This rule only applies to the federal tax credit of $7500. Some states have state credits or rebates as well, and they may or may not apply to a leased vehicle.
     
  16. SageBrush

    SageBrush Active Member

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    #16 SageBrush, Apr 5, 2016
    Last edited: Apr 5, 2016
    I've seen it said enough times to believe it: the $7500 is added to the residual value.
    I'm not sure why that method is used, but it sure takes the luster off any thoughts of buying the car at end of lease.
     
  17. Blue Millenium

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    Tks for clarifying
     
  18. Blueeyedme

    Blueeyedme Member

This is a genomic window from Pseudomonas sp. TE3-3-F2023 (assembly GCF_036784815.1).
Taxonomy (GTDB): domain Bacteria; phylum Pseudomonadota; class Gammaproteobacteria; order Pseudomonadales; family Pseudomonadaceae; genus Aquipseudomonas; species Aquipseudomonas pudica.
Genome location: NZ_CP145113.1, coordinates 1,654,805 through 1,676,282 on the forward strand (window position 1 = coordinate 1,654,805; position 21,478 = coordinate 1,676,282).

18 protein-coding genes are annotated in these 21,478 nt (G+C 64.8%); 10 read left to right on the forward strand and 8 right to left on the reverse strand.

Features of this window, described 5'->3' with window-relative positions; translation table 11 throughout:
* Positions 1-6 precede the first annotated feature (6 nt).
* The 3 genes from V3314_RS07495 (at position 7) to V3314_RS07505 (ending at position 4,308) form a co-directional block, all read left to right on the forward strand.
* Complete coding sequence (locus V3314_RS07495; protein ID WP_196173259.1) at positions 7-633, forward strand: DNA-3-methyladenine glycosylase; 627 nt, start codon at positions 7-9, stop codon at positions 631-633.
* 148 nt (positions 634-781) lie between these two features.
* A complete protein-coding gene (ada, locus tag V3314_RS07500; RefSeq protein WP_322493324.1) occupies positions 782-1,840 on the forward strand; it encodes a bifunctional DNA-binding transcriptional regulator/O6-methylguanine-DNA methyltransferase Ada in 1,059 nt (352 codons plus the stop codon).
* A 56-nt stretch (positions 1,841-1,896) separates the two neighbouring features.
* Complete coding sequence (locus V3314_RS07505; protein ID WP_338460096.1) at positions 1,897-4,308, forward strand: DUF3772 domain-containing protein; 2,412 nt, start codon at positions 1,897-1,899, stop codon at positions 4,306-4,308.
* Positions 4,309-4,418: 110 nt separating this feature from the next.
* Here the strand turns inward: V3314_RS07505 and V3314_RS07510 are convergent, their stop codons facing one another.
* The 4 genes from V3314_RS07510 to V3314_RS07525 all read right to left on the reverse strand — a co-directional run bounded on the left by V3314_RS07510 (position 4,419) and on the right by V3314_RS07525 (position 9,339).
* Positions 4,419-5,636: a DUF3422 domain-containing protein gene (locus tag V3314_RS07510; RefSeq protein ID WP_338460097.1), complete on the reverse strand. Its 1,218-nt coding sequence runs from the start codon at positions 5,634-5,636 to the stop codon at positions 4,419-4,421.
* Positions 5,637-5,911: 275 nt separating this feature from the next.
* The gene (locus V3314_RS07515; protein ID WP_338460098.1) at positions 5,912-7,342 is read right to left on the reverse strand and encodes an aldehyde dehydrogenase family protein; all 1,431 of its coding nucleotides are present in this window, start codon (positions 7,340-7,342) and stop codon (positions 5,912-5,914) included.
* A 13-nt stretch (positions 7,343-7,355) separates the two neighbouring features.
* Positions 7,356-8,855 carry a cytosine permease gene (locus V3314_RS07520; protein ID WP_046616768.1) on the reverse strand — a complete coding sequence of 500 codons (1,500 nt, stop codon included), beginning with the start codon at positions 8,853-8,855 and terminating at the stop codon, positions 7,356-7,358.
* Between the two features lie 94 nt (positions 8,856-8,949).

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    I agree 100%. This practice artificially inflates the residual value beyond the expected market value which makes no sense to me. If one wanted to purchase the car at the end of the lease, it's a penalty.
     
  19. brkaus

    brkaus Member

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    One of several reasons I will not be leasing. The tax in Texas is another. This makes the trade in guarantee look like the better option for some, but that also has some cost penalty and should only be viewed as a safety net or an easy walk away.
     
  20. Blue Millenium

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    Well stated. When leasing none of this was explained to me.